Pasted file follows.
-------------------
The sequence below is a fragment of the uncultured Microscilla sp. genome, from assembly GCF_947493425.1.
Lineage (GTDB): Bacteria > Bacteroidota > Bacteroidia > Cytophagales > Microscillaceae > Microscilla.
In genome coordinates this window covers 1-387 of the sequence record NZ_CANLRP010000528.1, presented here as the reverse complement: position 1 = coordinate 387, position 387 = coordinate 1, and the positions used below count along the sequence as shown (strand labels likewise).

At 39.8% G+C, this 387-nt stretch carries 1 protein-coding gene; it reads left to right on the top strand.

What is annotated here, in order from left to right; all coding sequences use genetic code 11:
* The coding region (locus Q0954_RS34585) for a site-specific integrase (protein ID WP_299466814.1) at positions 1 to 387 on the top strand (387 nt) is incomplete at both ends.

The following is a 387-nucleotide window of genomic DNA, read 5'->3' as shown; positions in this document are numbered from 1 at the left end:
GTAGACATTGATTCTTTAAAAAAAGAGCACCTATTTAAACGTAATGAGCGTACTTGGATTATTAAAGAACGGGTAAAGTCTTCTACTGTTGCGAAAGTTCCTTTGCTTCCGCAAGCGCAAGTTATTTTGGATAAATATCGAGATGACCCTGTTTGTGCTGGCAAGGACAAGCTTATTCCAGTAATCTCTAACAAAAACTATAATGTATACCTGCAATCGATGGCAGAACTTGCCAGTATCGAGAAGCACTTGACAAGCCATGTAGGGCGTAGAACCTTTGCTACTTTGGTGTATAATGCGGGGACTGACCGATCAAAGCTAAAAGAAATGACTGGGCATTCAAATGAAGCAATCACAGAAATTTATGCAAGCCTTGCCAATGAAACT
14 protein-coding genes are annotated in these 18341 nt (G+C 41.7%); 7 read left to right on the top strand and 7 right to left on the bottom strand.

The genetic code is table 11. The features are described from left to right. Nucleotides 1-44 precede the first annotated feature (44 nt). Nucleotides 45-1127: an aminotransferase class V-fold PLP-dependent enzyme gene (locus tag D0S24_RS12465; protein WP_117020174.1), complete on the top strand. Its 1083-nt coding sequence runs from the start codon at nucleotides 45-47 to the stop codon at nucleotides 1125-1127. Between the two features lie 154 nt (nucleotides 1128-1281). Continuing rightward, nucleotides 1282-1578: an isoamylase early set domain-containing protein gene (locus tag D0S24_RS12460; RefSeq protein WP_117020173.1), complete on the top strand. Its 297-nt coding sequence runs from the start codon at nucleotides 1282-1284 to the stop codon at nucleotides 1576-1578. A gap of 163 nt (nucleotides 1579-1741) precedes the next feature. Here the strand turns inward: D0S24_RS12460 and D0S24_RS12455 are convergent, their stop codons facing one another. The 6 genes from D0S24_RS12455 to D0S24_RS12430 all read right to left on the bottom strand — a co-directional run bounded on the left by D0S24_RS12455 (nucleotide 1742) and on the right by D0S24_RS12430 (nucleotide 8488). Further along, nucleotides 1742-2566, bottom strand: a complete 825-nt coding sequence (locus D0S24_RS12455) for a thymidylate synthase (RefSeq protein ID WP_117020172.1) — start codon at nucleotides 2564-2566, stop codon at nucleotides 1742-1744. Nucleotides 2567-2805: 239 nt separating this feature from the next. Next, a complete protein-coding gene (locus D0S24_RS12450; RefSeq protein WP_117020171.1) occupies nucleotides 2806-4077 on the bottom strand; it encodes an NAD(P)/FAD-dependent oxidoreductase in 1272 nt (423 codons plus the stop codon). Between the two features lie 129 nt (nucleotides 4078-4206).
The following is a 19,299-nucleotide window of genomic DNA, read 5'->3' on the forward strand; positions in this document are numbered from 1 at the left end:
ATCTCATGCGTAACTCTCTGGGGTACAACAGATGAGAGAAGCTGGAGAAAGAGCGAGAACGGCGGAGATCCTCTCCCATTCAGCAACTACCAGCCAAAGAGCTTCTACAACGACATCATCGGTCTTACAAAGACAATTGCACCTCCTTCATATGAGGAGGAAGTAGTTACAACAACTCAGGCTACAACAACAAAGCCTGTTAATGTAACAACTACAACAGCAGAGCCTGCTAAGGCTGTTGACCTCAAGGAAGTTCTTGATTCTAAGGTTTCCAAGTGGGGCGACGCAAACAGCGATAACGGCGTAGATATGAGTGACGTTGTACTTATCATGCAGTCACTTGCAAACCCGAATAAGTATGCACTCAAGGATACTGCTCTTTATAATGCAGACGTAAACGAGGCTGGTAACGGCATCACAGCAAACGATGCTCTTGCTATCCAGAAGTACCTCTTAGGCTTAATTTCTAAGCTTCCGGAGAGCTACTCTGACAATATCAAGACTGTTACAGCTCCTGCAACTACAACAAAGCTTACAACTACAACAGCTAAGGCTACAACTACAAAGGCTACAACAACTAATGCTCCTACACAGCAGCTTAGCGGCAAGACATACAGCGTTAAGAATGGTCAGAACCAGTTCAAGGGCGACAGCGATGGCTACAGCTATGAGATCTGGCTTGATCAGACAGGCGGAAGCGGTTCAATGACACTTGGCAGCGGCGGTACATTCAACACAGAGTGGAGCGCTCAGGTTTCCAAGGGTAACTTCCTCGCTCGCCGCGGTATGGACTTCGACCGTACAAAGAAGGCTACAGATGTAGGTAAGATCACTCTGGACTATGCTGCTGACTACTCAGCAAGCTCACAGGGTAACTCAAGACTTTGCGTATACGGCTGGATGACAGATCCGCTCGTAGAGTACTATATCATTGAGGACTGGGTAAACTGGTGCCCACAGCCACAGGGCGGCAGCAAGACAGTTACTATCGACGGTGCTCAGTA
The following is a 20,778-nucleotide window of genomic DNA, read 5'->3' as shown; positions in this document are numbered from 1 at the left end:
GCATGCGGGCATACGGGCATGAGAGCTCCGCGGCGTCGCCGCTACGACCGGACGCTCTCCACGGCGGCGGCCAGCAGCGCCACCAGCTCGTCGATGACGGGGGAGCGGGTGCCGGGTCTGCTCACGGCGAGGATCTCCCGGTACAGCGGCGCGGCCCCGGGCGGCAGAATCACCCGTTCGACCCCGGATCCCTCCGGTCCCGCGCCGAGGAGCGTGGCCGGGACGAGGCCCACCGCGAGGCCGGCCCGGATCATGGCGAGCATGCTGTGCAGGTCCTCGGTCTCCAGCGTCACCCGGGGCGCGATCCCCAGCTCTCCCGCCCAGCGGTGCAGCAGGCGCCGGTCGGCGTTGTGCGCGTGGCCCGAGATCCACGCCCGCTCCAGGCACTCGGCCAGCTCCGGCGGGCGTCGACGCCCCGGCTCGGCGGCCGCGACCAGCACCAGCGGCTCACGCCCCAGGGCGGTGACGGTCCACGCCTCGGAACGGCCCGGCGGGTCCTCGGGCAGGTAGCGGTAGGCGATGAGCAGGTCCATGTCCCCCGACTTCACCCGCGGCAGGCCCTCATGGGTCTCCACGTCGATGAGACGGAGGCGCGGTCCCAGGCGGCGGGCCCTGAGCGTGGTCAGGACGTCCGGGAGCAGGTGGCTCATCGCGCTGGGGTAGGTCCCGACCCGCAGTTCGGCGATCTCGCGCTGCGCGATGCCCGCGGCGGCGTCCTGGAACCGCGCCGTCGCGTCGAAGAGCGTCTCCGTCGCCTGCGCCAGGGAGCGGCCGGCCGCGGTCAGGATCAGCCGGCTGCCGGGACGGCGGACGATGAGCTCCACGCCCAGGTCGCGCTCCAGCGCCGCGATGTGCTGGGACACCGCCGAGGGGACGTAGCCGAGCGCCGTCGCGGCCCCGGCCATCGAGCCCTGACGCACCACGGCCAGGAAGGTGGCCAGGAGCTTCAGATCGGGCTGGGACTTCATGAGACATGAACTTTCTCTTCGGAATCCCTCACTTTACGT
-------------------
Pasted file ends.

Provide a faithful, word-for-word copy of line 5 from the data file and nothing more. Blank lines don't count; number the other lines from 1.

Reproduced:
What is annotated here, in order from left to right; all coding sequences use genetic code 11: